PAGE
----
Updated Oct 9 IBM has announced it is making the managed infrastructure services part of its global technology business (GTS) an independent company to continue its ‘maniacal’ focus on open hybrid cloud and artificial intelligence (AI).
The independent company, which will be known initially as ‘NewCo’, will be created towards the end of 2021.
“Today, hybrid cloud and AI are swiftly becoming the locus of commerce, transactions, and over time, of computing itself,” wrote Arvind Krishna, IBM CEO, in a blog announcing the news. “Our intent is to concentrate our energy on the things that matter the most to our clients so we move them the furthest. As a more focused company, IBM will innovate and move faster, and invest more strategically in the future of our business.
“Going all-in on our open hybrid cloud platform and AI solutions will create value for our clients, our company, and our shareholders,” Krishna added. “This change best positions IBM for improved growth.”
Krishna noted that since day one of taking over the chief executive role from Ginni Rometty, his vision was that a ‘maniacal focus on open hybrid cloud platform and AI capabilities [were] key’ to growth. The letter to all employees, dated April 6 – as this publication reported – noted the ‘fundamentals [were] already in place’, and that IBM had ‘unique capabilities to help clients realise the potential of a hybrid cloud business model.’
CloudTech reported on Rometty’s departure in January and the task ahead for the new boss. Both Nick McQuire of CCS Insight and Bill Mew, a 16-year IBM veteran, said the ship needed to be stripped of any deadwood, with McQuire asking how the company could ‘create a cohesive vision that combines both the cloud business and the services business.’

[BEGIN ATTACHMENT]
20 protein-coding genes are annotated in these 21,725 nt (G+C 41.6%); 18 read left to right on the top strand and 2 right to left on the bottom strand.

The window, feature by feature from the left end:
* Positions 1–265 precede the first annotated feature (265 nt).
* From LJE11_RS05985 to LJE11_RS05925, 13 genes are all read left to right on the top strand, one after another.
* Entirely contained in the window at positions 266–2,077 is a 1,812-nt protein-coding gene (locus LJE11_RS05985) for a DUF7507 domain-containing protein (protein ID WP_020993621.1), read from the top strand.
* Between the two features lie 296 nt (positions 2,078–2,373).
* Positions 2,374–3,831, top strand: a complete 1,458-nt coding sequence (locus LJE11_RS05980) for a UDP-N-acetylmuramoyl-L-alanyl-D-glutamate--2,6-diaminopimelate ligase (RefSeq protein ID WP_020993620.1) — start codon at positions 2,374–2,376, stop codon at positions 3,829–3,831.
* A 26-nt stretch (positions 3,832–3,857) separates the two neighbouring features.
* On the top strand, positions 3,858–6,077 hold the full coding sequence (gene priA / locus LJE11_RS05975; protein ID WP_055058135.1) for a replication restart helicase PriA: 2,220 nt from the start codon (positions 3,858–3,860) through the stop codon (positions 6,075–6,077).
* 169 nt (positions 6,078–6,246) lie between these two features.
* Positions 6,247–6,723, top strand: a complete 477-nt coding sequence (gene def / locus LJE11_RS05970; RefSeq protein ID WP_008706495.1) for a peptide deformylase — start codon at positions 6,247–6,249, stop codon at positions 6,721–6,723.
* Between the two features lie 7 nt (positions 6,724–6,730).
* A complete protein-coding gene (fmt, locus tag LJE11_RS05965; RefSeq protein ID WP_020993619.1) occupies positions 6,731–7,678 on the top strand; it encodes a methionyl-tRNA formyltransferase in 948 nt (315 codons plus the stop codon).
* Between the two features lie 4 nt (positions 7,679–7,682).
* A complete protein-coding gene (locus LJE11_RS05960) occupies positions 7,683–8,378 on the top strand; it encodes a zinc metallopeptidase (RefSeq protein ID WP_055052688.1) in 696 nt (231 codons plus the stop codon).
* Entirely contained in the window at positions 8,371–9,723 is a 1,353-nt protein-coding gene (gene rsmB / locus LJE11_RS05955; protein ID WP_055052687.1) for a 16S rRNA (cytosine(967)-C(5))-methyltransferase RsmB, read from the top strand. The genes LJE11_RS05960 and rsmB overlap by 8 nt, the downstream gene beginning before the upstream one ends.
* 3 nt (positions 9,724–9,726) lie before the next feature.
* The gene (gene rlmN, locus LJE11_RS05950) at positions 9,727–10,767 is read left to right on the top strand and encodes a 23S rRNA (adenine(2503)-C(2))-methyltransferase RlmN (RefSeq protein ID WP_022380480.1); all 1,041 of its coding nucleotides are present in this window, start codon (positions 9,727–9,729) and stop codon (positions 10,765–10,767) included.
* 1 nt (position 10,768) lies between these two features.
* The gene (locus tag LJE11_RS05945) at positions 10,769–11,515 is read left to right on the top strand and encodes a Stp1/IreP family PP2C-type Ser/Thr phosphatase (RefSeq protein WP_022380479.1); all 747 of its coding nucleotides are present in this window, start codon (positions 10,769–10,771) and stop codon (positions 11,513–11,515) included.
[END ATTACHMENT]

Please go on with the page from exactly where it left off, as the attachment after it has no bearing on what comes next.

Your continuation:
Nine months on, this appears to be the answer. Krishna said IBM’s services business currently accounted for 60% of its revenue, making this an especially strong move. He also noted the potential of Red Hat in this shift, something Mew previously remarked upon.
“Our decision is also the logical next step in our pursuit of the $1 trillion hybrid cloud opportunity,” wrote Krishna. “The acquisition of Red Hat allowed us to build an open and secure hybrid cloud platform that cuts across all the places our clients do computing. This was the first major step to seize this opportunity and underpins everything that has followed.
“I am confident this is the right move and that our collective future is brighter as a result,” he added. “I am excited about the path ahead and the tremendous value we will create by having two companies focused on what they do best.”
Ted Schadler, VP principal analyst at Forrester, said the move got the thumbs up from the analyst firm for both sides of the party. “Infrastructure services has been a declining-margin business for years,” he said. “It’s driven off a “we’ll run your mess for less” value proposition for CIOs seeking to get out of the infrastructure management business. The truth is, there are big opportunities here to use automation and cloud migration to streamline the costs and capital requirements for infrastructure. So NewCo can also pursue an interesting growth path.”
The IBM units which remained, Schadler added, would be much better aligned towards CIO and digital transformation business need. “Almost half of the technology spend in the enterprise, and a much bigger percentage of the business-differentiating applications are in business, operations, marketing, and product budgets,” said Schadler. “IBM will be better prepared to help these buyers with AI, with hybrid cloud – a reality for our enterprise clients – and new business platforms.”
You can read the full blog here.
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